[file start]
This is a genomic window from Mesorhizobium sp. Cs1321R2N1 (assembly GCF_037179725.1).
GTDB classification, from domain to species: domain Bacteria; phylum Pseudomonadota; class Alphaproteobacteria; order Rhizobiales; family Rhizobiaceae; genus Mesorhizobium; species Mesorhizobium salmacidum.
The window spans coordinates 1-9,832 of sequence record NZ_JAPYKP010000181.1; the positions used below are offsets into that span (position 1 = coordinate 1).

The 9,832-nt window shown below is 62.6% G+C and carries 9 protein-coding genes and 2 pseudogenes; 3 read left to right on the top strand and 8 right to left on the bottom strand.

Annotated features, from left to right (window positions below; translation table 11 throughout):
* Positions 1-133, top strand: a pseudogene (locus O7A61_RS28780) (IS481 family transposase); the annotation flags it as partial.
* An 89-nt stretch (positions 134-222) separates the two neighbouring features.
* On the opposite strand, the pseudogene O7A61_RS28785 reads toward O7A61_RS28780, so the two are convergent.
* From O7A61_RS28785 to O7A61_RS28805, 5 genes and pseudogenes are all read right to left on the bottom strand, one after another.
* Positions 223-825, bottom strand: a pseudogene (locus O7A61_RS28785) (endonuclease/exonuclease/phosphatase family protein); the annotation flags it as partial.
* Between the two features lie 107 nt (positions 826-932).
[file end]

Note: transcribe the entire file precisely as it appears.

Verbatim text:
This is a genomic window from Mesorhizobium sp. Cs1321R2N1 (assembly GCF_037179725.1).
GTDB classification, from domain to species: domain Bacteria; phylum Pseudomonadota; class Alphaproteobacteria; order Rhizobiales; family Rhizobiaceae; genus Mesorhizobium; species Mesorhizobium salmacidum.
The window spans coordinates 1-9,832 of sequence record NZ_JAPYKP010000181.1; the positions used below are offsets into that span (position 1 = coordinate 1).

The 9,832-nt window shown below is 62.6% G+C and carries 9 protein-coding genes and 2 pseudogenes; 3 read left to right on the top strand and 8 right to left on the bottom strand.

Annotated features, from left to right (window positions below; translation table 11 throughout):
* Positions 1-133, top strand: a pseudogene (locus O7A61_RS28780) (IS481 family transposase); the annotation flags it as partial.
* An 89-nt stretch (positions 134-222) separates the two neighbouring features.
* On the opposite strand, the pseudogene O7A61_RS28785 reads toward O7A61_RS28780, so the two are convergent.
* From O7A61_RS28785 to O7A61_RS28805, 5 genes and pseudogenes are all read right to left on the bottom strand, one after another.
* Positions 223-825, bottom strand: a pseudogene (locus O7A61_RS28785) (endonuclease/exonuclease/phosphatase family protein); the annotation flags it as partial.
* Between the two features lie 107 nt (positions 826-932).